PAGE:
"I hope not," he answered. "But look yonder, now!"

  Old George Armstrong's daughter, Nelly, had gone up a tree like asquirrel and was laughing down through the branches at a raw-boned cousinon the ground beneath her.

  "And what of it?" said Elizabeth. "That girl is pretty enough to pleaseany man; and she's the type that makes a wife."

  Terry rubbed his chin with his knuckles thoughtfully. It was the onefamily habit that he had contracted from Vance, much to the irritation ofthe latter.

  "After all," said Terry, with complacency, "what are good looks with badgrammar?"

  Elizabeth snorted literally and most unfemininely.

  "Terence," she said, lessoning him with her bony, long forefinger,"you're just young enough to be wise about women. When you're a littleolder, you'll get sense. If you want white hands and good grammar, how doyou expect to find a wife in the mountains?"

  Terry answered with unshaken, lordly calm. "I haven't thought about thedetails. They don't matter. But a man must have standards of criticism."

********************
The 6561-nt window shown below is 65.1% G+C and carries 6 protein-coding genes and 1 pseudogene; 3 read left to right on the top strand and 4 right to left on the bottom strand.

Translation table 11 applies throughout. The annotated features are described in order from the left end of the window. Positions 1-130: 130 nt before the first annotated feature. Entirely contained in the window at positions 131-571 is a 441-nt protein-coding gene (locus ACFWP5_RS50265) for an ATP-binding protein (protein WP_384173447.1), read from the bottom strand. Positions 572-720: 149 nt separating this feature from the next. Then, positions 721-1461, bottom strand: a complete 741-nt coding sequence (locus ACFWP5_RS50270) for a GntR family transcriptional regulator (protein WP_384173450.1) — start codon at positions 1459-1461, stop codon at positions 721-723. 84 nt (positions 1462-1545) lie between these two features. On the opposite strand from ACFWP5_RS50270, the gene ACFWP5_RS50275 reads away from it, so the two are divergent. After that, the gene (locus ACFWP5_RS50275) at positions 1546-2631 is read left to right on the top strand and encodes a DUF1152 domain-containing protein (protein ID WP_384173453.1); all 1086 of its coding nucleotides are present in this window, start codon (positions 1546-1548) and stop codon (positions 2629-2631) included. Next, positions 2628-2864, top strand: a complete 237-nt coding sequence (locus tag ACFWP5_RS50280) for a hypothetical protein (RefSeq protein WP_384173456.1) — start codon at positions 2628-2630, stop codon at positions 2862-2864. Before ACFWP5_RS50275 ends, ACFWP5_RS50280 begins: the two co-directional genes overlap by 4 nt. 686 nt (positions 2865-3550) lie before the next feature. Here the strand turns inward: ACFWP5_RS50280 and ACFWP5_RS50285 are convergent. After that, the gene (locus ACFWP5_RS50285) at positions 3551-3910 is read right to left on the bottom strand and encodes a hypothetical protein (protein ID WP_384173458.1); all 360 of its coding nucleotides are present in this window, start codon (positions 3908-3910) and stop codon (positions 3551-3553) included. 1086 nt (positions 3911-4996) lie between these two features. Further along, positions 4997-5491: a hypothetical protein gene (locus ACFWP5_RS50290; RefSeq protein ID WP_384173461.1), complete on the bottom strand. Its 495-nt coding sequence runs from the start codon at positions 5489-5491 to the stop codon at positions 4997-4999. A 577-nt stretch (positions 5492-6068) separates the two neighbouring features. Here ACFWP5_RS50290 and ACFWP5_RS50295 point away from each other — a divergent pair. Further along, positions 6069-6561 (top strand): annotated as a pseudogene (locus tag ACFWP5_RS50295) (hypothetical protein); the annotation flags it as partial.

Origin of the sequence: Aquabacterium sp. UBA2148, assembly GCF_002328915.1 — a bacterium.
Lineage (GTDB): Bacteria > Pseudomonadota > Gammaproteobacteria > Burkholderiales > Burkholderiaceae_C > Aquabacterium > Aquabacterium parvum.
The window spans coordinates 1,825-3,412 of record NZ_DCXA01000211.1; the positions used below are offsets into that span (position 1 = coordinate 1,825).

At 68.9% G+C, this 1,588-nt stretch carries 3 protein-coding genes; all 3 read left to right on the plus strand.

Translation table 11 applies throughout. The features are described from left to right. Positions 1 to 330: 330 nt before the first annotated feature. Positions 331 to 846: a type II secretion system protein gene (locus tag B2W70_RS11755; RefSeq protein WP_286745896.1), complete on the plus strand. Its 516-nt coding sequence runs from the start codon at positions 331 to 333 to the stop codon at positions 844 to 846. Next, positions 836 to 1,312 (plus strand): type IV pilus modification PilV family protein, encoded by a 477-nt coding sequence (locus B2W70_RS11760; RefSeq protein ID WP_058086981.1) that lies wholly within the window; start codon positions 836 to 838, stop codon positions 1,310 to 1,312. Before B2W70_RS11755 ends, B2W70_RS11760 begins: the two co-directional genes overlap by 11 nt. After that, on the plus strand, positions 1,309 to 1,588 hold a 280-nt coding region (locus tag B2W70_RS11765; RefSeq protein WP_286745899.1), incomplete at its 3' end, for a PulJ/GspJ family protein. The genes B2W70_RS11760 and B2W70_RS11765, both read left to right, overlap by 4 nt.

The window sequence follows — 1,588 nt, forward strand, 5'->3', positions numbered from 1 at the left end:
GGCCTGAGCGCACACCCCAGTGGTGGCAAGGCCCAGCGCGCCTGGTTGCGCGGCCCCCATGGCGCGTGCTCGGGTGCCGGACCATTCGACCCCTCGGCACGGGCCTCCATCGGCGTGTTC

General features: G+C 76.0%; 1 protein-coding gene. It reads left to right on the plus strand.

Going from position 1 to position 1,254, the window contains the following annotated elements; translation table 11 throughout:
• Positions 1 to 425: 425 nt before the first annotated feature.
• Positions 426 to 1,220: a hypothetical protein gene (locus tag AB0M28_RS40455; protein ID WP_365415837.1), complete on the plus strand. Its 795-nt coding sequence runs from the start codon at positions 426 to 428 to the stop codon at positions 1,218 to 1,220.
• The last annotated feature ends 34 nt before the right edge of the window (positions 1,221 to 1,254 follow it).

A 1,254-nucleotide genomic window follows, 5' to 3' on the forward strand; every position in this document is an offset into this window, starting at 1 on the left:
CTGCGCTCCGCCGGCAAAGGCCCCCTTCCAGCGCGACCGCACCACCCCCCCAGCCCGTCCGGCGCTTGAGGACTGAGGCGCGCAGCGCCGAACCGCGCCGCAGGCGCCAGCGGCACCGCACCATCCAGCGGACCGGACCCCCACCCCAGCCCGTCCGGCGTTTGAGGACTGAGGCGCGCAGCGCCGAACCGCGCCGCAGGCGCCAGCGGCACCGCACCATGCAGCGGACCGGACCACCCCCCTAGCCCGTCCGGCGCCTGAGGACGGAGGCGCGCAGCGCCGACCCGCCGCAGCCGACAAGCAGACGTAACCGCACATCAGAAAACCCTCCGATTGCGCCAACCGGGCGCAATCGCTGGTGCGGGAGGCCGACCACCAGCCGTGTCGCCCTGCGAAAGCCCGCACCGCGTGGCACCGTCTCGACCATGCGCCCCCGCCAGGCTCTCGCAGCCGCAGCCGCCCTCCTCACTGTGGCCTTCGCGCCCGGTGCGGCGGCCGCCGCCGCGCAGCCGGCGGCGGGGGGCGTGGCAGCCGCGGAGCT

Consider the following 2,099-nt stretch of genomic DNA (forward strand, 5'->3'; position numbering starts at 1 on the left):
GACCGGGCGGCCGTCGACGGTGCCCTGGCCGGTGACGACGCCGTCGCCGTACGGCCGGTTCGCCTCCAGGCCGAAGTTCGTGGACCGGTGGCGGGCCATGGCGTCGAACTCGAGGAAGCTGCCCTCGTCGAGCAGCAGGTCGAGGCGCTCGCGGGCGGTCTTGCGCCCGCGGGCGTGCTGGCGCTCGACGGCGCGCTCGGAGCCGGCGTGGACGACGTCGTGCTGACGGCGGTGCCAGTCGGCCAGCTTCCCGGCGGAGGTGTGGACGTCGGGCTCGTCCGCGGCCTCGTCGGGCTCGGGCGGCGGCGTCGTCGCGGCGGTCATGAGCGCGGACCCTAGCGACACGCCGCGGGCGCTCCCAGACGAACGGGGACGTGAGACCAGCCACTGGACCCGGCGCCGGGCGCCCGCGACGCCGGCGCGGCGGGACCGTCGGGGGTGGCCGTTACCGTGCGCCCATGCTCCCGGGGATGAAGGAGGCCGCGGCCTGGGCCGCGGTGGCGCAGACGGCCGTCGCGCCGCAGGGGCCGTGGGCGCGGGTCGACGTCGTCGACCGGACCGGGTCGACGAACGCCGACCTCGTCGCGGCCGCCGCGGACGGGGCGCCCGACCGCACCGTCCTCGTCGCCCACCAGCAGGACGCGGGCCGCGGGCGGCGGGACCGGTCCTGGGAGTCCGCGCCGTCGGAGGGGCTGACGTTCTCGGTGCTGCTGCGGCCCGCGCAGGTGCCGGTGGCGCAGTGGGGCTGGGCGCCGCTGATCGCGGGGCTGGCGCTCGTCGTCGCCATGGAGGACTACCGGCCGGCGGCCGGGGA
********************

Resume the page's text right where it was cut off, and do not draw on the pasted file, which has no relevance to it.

"Standards your foot!" cried Aunt Elizabeth. "You insufferable youngprig. That very girl laughing down through the branches--I'll wager shecould set your head spinning in ten seconds if she thought it worth herwhile to try."

  "Perhaps," smiled Terence. "In the meantime she has freckles and avocabulary without growing pains."

  "All men are fools," declared Aunt Elizabeth; "but boys are idiots, bless'em! Terence, before you grow up you'll have sore toes from stumbling,take my word for it! Do you know what a wise man would do?"


  "Go out and start a terrific flirtation with Nelly."

  "For the sake of experience?" sighed Terence.

  "Good heavens!" groaned Aunt Elizabeth. "Terry, you're impossible! Whereare you going now?"

  "Out to see El Sangre."